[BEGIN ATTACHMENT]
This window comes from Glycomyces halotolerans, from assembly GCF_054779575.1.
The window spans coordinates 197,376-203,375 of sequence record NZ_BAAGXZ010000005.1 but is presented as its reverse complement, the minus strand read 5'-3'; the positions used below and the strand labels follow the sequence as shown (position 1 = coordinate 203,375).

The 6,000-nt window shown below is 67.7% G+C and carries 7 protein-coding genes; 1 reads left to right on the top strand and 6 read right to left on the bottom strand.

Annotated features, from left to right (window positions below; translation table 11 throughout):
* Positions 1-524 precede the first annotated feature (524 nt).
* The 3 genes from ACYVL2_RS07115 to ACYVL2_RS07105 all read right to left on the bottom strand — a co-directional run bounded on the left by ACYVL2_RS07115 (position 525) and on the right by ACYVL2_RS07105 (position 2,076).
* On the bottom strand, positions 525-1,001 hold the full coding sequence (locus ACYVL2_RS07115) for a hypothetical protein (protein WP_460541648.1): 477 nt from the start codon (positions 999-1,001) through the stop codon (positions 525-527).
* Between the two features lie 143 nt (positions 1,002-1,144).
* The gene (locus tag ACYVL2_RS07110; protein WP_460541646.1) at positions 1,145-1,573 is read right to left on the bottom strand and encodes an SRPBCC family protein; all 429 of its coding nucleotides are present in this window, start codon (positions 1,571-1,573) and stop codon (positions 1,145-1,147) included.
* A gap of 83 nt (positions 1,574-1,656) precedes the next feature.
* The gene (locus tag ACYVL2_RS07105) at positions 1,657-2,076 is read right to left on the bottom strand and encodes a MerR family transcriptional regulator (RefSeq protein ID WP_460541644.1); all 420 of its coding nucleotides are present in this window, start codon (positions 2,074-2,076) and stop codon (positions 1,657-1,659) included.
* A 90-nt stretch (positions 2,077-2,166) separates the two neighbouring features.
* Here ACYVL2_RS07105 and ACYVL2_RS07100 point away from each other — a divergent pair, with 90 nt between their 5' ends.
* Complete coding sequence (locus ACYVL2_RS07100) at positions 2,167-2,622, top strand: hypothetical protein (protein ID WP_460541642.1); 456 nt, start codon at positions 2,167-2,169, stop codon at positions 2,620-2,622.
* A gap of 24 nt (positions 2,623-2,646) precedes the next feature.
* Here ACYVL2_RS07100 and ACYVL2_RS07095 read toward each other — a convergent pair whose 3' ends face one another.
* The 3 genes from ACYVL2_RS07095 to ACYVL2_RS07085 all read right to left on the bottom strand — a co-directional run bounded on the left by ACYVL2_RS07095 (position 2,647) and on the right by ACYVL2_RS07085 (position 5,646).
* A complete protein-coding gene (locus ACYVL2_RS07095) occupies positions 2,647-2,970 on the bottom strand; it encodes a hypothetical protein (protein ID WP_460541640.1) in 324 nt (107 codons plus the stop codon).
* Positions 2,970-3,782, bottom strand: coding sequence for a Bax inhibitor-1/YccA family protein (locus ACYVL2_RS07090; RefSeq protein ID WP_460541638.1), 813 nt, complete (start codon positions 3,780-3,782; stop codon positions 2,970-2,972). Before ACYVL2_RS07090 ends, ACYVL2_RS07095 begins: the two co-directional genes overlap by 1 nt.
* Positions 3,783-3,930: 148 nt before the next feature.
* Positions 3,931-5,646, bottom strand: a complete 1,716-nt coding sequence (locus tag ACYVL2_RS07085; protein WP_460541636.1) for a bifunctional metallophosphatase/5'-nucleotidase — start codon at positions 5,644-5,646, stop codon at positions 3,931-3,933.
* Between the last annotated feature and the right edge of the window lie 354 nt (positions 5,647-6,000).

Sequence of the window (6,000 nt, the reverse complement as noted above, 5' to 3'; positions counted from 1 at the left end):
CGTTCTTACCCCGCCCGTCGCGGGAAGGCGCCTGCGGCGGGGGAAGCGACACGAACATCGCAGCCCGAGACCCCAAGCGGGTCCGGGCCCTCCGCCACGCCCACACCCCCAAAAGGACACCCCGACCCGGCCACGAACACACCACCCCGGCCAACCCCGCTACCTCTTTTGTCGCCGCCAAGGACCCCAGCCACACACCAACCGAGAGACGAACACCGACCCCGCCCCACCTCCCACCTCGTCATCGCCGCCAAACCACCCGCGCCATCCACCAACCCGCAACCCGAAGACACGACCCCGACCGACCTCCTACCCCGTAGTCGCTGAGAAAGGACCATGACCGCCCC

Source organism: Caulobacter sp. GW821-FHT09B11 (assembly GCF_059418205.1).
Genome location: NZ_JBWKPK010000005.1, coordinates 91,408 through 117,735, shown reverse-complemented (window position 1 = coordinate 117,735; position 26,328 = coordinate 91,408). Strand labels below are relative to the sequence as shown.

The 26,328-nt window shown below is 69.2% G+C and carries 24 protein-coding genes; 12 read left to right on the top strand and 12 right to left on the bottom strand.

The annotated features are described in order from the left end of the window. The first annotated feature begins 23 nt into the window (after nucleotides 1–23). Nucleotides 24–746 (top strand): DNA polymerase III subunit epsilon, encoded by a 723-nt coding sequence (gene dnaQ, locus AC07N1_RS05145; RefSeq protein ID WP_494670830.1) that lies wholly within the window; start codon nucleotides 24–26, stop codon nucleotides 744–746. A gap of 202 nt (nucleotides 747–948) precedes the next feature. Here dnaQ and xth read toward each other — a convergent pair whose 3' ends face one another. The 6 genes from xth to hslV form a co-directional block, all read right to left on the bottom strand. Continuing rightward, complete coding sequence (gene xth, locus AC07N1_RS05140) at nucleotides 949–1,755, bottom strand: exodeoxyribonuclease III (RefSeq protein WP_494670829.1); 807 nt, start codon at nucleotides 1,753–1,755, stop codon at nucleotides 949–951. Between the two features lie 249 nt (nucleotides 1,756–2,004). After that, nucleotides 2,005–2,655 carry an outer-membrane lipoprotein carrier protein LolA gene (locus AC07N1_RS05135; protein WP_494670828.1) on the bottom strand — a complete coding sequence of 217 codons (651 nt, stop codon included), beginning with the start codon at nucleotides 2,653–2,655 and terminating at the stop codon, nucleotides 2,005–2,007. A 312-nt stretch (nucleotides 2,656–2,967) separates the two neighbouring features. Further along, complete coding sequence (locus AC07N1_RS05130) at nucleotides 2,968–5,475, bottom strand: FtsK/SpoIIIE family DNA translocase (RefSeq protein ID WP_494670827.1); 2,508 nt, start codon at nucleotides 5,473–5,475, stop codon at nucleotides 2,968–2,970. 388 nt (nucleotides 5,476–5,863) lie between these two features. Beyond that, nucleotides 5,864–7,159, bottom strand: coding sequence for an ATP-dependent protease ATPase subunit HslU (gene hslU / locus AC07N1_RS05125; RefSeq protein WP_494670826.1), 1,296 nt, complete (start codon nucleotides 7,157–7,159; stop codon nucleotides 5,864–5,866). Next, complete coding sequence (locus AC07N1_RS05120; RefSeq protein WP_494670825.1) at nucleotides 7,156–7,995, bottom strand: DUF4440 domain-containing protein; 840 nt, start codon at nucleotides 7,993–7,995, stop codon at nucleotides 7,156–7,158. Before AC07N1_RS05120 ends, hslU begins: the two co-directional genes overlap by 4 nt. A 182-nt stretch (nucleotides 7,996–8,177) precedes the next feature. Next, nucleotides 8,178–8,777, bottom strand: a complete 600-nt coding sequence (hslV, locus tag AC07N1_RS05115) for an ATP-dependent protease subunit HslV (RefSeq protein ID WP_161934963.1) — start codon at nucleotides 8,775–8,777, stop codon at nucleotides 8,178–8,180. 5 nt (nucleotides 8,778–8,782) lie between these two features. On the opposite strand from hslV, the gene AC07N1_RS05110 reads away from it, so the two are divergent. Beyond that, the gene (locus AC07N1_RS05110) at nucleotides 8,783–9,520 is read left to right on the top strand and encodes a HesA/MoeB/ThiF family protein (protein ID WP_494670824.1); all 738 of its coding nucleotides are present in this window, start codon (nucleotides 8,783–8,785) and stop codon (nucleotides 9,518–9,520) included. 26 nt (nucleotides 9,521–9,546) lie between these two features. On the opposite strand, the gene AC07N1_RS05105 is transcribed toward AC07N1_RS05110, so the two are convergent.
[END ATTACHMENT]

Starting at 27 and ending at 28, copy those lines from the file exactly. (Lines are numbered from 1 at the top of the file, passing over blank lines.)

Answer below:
The 26,328-nt window shown below is 69.2% G+C and carries 24 protein-coding genes; 12 read left to right on the top strand and 12 right to left on the bottom strand.

The annotated features are described in order from the left end of the window. The first annotated feature begins 23 nt into the window (after nucleotides 1–23). Nucleotides 24–746 (top strand): DNA polymerase III subunit epsilon, encoded by a 723-nt coding sequence (gene dnaQ, locus AC07N1_RS05145; RefSeq protein ID WP_494670830.1) that lies wholly within the window; start codon nucleotides 24–26, stop codon nucleotides 744–746. A gap of 202 nt (nucleotides 747–948) precedes the next feature. Here dnaQ and xth read toward each other — a convergent pair whose 3' ends face one another. The 6 genes from xth to hslV form a co-directional block, all read right to left on the bottom strand. Continuing rightward, complete coding sequence (gene xth, locus AC07N1_RS05140) at nucleotides 949–1,755, bottom strand: exodeoxyribonuclease III (RefSeq protein WP_494670829.1); 807 nt, start codon at nucleotides 1,753–1,755, stop codon at nucleotides 949–951. Between the two features lie 249 nt (nucleotides 1,756–2,004). After that, nucleotides 2,005–2,655 carry an outer-membrane lipoprotein carrier protein LolA gene (locus AC07N1_RS05135; protein WP_494670828.1) on the bottom strand — a complete coding sequence of 217 codons (651 nt, stop codon included), beginning with the start codon at nucleotides 2,653–2,655 and terminating at the stop codon, nucleotides 2,005–2,007. A 312-nt stretch (nucleotides 2,656–2,967) separates the two neighbouring features. Further along, complete coding sequence (locus AC07N1_RS05130) at nucleotides 2,968–5,475, bottom strand: FtsK/SpoIIIE family DNA translocase (RefSeq protein ID WP_494670827.1); 2,508 nt, start codon at nucleotides 5,473–5,475, stop codon at nucleotides 2,968–2,970. 388 nt (nucleotides 5,476–5,863) lie between these two features. Beyond that, nucleotides 5,864–7,159, bottom strand: coding sequence for an ATP-dependent protease ATPase subunit HslU (gene hslU / locus AC07N1_RS05125; RefSeq protein WP_494670826.1), 1,296 nt, complete (start codon nucleotides 7,157–7,159; stop codon nucleotides 5,864–5,866). Next, complete coding sequence (locus AC07N1_RS05120; RefSeq protein WP_494670825.1) at nucleotides 7,156–7,995, bottom strand: DUF4440 domain-containing protein; 840 nt, start codon at nucleotides 7,993–7,995, stop codon at nucleotides 7,156–7,158. Before AC07N1_RS05120 ends, hslU begins: the two co-directional genes overlap by 4 nt. A 182-nt stretch (nucleotides 7,996–8,177) precedes the next feature. Next, nucleotides 8,178–8,777, bottom strand: a complete 600-nt coding sequence (hslV, locus tag AC07N1_RS05115) for an ATP-dependent protease subunit HslV (RefSeq protein ID WP_161934963.1) — start codon at nucleotides 8,775–8,777, stop codon at nucleotides 8,178–8,180. 5 nt (nucleotides 8,778–8,782) lie between these two features. On the opposite strand from hslV, the gene AC07N1_RS05110 reads away from it, so the two are divergent. Beyond that, the gene (locus AC07N1_RS05110) at nucleotides 8,783–9,520 is read left to right on the top strand and encodes a HesA/MoeB/ThiF family protein (protein ID WP_494670824.1); all 738 of its coding nucleotides are present in this window, start codon (nucleotides 8,783–8,785) and stop codon (nucleotides 9,518–9,520) included. 26 nt (nucleotides 9,521–9,546) lie between these two features. On the opposite strand, the gene AC07N1_RS05105 is transcribed toward AC07N1_RS05110, so the two are convergent.